The people of Ecuador are rising up to refound their country as a pluri-national homeland for all. This inspiring movement, with Ecuador's indigenous peoples at its heart, is part of the revolution spreading across the Americas, laying the groundwork for a new, fairer, world. Ecuador Rising aims to bring news and analysis of events unfolding in Ecuador to english speakers.

Monday, June 01, 2009

Ecuador May Default on 2015 Bonds, Credit Suisse Says

By Drew Benson

May 27 (Bloomberg) -- Ecuador may halt payments on its $650 million of bonds due in 2015 as the government’s finances deteriorate and the “economic cost” of defaulting on other securities has been low, Credit Suisse Group AG said.

The government said yesterday it paid 35 cents on the dollar to holders of as much as $3.2 billion of its defaulted 2012 and 2030 bonds in a buyback auction. President Rafael Correa stopped payments in December on $510 million of 2012 bonds and in March on $2.7 billion of 2030 bonds, saying the securities were “illegitimate” and “illegal.”

Ecuador, which has been hit by a decline in oil exports, has continued to make interest payments on its 9.375 percent bonds maturing in 2015. The government views that bond’s legality differently than that of its 2012 and 2030 notes, Finance Minister Maria Elsa Viteri said in January. Ecuador’s foreign reserves have tumbled 30 percent since December amid the drop in oil prices. Crude is down 57 percent from a July record.

“The central government fiscal accounts still look very precarious,” New York-based analysts Diego Sasson and Alonso Cervera wrote in a report. “If the reputational and economic cost of the buyback of the defaulted debt has been low, why wouldn’t the government follow the same route with the 2015 bonds?”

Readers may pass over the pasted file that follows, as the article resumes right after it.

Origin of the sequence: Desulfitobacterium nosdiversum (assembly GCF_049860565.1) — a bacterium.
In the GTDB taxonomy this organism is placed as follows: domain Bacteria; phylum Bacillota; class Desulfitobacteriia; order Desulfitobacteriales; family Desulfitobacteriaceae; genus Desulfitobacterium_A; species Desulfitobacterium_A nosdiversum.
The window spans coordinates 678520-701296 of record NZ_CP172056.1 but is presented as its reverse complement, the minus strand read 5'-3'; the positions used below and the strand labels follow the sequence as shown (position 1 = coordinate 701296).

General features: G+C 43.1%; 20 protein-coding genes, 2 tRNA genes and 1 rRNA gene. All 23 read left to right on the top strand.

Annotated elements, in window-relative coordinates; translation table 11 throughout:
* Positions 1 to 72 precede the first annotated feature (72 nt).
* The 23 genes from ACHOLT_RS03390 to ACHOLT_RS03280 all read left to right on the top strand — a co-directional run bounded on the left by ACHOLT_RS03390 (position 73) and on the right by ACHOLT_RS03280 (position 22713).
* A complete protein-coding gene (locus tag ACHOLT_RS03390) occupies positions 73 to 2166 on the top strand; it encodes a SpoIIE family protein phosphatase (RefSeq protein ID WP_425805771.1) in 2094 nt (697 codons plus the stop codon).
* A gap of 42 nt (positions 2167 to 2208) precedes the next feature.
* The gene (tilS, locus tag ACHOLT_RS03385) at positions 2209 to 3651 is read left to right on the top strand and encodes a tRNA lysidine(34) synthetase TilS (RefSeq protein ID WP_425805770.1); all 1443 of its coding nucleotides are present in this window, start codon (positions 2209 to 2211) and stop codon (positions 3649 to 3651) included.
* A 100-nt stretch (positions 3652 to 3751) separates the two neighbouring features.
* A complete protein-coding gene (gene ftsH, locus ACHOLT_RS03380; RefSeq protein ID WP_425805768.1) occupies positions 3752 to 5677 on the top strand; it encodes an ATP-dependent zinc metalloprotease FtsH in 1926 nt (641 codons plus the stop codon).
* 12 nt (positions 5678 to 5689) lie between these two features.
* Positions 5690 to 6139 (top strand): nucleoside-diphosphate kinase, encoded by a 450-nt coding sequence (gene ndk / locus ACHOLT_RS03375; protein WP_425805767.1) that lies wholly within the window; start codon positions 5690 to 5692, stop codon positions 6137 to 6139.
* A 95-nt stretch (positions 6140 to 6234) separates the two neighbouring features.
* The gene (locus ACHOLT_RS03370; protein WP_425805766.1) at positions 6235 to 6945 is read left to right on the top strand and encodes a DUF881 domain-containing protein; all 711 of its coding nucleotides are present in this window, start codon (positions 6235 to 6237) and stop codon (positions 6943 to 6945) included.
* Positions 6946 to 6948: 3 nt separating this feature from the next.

Ecuador’s defaulted debt buyback offer will likely be accepted by more than 75 percent of bondholders, Credit Suisse said. Reaching that threshold would allow the government to alter the terms of the defaulted bonds, according to Sasson and Cervera.

‘Government’s Threat’

Investors are selling back their bonds in part because of the “government’s threat” to change the terms of the securities and because of the lack of success that holdout creditors have had in seizing assets from Argentina following its 2001 default, Sasson and Cervera wrote.

Creditors holding $20 billion of the bonds that Argentina defaulted on in 2001 rejected the government’s offer of about 30 cents on the dollar. The holdouts have yet to succeed in winning payment in court as the government has managed to shield its overseas assets from the lawsuits.

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